Starfish Encounters: Endangerment Ethnography in Boca del Drago, Panama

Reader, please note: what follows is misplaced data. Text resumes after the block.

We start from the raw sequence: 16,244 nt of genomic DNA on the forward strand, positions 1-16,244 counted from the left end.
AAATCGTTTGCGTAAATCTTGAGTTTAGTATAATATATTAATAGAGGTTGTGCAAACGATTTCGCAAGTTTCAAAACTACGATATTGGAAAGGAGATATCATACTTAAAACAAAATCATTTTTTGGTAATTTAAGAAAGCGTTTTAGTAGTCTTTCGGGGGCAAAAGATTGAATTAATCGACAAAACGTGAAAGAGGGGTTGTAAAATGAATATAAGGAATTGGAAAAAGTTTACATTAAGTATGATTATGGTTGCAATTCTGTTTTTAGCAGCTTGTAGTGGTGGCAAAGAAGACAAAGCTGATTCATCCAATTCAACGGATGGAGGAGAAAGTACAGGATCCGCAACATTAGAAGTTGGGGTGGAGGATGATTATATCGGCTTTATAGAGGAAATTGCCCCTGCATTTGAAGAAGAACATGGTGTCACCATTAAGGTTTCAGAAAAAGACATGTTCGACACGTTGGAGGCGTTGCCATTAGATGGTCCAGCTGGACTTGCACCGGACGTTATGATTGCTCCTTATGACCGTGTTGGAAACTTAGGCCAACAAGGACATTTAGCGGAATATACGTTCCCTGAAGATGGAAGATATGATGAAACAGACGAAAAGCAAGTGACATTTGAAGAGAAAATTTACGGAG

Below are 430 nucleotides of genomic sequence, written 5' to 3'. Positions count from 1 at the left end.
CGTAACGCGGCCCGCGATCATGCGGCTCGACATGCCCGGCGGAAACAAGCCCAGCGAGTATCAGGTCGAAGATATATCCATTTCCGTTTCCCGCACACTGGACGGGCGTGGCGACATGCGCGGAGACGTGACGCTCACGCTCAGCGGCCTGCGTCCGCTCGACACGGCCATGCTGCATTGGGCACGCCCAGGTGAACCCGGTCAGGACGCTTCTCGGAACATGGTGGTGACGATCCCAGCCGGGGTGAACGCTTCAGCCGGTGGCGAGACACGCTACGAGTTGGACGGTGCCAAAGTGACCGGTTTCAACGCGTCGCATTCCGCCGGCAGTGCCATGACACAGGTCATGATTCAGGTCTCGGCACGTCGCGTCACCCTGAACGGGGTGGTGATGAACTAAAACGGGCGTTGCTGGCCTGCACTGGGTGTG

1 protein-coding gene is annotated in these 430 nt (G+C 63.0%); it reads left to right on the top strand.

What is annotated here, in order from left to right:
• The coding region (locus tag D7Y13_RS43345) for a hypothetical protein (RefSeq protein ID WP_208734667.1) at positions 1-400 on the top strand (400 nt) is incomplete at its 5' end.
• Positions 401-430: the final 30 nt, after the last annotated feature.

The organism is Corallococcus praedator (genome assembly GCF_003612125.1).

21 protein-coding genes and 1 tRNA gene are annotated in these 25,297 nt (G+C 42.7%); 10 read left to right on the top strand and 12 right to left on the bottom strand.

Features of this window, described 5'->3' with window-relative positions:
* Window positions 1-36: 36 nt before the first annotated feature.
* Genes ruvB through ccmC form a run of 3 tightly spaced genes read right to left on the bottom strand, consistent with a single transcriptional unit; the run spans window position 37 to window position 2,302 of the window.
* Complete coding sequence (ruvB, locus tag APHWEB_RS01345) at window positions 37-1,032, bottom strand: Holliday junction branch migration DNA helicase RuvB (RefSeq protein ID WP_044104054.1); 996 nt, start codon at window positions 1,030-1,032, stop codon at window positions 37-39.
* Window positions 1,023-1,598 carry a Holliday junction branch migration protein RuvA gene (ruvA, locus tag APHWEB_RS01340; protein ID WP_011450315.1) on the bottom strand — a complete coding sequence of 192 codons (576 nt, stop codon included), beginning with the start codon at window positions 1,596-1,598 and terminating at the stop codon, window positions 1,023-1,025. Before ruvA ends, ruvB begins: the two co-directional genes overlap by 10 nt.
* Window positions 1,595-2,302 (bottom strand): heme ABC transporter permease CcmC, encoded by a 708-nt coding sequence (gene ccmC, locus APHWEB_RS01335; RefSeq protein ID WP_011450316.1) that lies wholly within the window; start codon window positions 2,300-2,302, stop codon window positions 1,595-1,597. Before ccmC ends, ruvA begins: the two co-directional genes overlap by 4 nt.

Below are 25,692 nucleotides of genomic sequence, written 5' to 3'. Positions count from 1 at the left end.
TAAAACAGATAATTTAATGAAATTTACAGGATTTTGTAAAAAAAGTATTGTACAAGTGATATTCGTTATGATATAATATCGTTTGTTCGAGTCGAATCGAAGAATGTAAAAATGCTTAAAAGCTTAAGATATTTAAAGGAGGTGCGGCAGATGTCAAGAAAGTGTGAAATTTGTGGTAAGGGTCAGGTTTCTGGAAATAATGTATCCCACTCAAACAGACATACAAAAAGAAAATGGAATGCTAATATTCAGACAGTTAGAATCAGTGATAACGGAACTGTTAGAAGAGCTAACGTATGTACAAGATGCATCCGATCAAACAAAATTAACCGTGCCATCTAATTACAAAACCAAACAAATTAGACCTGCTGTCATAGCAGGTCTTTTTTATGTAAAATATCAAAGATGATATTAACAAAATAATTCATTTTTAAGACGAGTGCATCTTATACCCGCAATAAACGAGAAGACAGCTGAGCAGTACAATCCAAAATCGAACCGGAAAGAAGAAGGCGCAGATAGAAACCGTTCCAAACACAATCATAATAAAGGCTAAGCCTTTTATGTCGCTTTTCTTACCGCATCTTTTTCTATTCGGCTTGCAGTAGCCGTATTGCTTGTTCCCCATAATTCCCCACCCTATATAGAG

This dissertation aims to advance the anthropological understanding of endangerment. I trace narratives of endangerment about starfish (Oreaster reticulatus) emerging from the context of Starfish Beach in Boca del Drago, Panama. Starfish are the main tourist attraction at Starfish Beach and the center of economic activity. There are conflicting narratives about the starfish: some people attest the starfish are endangered and mourn their loss; others maintain starfish populations are not endangered. The starfish population is an ostensibly ecological phenomenon, but starfish endangerment is not merely an ecological concern that can be examined within the bounds of physical sciences. I use the concept of endangerment as a theoretical framework to make sense of the competing narratives about starfish, demonstrating endangerment is a social and cultural phenomenon that anthropologists are uniquely poised to investigate. Accordingly, I implemented an ethnographic approach to interview and observe a diverse group of people living and visiting Boca del Drago: Panamanian residents and tourism vendors, United States and Canadian scientists, international and domestic tourists, and North American and European expatriate residents. Starfish are protagonists (Tsing 2015) in the endangerment narratives. Starfish are a means to understanding how a nonhuman species assembles with human lives—as well as with tourism, conservation, science, and other non-human beings such as forests—through endangerment narratives (or the lack thereof). Through ethnographic inquiry and an anthropological approach, this dissertation examines complex human-nature relationships and feelings of loss, or conversely, feelings that nothing has been lost.